An arsonist set fire to London's Gurdwara Sikh Sangat on Tuesday, but it was the fate of the scriptures in the building that drew the emphatic attention of the Sikh and Indian press.
World Sikh News led it's story with: "As flames leapt and smoke billowed out, Sikh hearts cried at the thought of holy scriptures of Sri Guru Granth Sahib getting burnt inside this most famous of the London gurdwaras." It noted in the fourth paragraph that "The blaze, which caused the gurdwara’s roof to collapse, also engulfed all but one of the eight holy books it had housed" and quoted an onlooker: “It is like one of my gods is burning down—we worship our holy books as steps to God.”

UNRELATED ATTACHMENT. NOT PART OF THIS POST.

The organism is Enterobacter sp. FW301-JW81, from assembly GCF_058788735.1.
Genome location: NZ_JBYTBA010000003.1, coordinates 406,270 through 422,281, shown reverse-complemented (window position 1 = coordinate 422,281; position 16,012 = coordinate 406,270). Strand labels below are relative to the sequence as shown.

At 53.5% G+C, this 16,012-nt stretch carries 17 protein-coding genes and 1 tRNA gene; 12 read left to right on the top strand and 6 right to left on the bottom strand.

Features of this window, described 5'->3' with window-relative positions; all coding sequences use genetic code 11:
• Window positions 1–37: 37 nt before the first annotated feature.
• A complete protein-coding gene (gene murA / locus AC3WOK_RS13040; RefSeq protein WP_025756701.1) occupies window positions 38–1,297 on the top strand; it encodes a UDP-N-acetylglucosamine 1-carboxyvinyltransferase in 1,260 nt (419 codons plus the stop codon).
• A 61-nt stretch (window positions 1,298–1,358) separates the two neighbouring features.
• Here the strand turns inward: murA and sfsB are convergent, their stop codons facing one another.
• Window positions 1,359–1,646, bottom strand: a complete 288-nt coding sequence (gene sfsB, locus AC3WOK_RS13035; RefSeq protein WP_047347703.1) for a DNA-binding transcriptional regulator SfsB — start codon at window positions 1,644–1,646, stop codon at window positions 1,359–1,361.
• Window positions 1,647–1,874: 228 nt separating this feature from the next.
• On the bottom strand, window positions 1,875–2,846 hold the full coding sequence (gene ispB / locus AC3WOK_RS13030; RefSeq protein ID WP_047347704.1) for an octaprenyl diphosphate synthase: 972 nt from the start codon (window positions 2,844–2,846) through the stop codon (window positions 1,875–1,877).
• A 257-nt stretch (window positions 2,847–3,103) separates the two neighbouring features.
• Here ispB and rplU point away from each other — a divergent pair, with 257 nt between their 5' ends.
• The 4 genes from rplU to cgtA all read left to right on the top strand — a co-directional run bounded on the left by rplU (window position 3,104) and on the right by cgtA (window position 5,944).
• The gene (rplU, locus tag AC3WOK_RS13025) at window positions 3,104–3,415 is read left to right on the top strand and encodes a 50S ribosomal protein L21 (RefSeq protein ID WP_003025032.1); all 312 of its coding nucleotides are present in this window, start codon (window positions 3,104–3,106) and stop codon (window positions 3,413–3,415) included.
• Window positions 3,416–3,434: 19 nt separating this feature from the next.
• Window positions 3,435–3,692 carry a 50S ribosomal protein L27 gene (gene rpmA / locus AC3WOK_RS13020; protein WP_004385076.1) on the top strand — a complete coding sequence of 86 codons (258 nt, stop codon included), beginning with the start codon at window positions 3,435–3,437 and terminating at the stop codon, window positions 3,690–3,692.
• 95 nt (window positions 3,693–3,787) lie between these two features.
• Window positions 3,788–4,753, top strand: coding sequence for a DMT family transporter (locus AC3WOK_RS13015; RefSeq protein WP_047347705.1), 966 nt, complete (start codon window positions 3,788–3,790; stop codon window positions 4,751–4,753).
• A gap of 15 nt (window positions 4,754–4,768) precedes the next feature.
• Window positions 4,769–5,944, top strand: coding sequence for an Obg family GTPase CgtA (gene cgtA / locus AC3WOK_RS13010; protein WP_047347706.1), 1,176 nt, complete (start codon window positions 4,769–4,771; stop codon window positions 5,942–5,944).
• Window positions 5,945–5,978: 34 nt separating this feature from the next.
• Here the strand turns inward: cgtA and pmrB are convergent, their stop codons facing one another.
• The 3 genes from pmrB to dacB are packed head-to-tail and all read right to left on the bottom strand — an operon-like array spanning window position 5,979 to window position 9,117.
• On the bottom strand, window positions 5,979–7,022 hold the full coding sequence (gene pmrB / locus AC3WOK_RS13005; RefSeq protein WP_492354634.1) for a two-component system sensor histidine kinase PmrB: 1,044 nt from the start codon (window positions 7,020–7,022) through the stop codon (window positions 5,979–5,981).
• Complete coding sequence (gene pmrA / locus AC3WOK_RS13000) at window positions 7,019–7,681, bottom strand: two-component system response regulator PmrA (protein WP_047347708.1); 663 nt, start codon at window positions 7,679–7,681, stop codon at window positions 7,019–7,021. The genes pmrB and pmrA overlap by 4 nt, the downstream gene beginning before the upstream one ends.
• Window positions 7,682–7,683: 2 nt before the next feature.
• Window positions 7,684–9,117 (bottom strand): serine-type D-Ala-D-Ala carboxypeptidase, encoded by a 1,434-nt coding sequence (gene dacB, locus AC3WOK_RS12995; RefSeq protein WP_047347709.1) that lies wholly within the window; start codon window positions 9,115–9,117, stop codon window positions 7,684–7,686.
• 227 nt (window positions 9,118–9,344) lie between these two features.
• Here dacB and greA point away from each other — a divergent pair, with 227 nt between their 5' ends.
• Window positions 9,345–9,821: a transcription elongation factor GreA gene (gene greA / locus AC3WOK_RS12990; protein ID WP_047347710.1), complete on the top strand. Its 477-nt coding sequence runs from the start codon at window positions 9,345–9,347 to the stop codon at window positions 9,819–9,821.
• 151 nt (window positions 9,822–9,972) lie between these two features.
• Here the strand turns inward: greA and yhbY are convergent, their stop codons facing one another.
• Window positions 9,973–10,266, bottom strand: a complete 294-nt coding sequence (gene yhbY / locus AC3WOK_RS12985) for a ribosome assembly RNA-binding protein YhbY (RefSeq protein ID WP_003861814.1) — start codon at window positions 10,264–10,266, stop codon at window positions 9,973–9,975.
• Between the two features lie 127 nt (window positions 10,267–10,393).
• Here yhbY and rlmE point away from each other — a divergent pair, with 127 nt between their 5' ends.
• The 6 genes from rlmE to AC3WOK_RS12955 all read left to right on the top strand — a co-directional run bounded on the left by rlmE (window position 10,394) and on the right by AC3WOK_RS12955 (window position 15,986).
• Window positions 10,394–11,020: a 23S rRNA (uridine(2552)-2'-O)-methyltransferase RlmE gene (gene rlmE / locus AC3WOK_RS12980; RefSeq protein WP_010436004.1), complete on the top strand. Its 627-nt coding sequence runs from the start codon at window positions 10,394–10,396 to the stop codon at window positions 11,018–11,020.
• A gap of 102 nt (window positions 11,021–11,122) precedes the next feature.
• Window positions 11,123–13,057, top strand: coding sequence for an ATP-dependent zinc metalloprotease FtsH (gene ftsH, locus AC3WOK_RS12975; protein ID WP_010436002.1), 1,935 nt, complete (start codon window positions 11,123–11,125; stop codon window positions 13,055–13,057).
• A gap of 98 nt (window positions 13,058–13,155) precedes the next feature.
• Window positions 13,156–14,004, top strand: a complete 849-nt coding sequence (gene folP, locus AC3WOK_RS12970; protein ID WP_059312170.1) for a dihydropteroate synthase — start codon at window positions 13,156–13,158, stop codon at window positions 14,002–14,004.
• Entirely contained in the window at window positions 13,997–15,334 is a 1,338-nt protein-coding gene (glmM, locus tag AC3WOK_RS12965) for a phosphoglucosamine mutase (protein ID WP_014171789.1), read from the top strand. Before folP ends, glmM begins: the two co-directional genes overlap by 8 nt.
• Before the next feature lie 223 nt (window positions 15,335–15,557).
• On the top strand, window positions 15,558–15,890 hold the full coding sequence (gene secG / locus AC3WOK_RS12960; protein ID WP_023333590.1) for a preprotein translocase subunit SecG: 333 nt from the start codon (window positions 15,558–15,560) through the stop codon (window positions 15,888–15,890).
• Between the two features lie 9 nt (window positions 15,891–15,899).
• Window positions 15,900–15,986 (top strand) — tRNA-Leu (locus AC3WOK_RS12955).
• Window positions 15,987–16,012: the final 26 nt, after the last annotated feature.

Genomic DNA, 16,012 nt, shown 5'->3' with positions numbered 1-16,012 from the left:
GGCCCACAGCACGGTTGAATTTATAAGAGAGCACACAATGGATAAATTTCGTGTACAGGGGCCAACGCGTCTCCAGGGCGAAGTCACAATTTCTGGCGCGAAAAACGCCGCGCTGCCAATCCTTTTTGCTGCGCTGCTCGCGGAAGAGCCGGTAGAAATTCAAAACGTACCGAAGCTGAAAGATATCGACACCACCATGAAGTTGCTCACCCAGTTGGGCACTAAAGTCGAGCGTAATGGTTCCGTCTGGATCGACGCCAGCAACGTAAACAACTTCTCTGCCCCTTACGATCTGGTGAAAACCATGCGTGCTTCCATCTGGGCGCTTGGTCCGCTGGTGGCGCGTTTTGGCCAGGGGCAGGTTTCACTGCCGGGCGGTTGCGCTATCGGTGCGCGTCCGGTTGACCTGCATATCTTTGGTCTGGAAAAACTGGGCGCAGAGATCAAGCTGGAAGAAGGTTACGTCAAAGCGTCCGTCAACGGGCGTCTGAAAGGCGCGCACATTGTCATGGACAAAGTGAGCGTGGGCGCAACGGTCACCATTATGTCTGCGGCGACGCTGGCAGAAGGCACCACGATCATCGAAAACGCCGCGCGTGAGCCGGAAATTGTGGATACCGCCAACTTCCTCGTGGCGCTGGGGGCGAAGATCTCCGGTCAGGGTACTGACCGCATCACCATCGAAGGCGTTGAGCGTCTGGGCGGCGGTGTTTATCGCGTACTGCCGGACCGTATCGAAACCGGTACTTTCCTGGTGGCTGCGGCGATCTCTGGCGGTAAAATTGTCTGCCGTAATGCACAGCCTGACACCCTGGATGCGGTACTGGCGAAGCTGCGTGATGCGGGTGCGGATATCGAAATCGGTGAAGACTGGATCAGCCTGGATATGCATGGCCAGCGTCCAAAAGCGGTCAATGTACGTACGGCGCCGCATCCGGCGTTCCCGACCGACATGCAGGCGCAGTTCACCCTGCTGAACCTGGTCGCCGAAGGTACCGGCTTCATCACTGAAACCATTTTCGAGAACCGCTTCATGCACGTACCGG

Sify News also highlighted the scriptures in its lead: "One of London's most important gurdwara, housing priceless religious books, has been gutted in a suspected racist attack in Britain, a news report said on Tuesday."
Sindh Today included more information: "Singh said the women managed to save just one of the temple’s eight holy books before the flames took hold. 'I cannot describe how important those holy books were to the Sikh community,' he added."
Iconic books are texts revered as objects of power rather than just as words of instruction, information, or insight. In religious and secular rituals around the globe, people carry, show, wave, touch and kiss books and other texts, as well as read them. This blog chronicles such events and activities. (For more about iconic books, see the links to the Iconic Books Project at left.)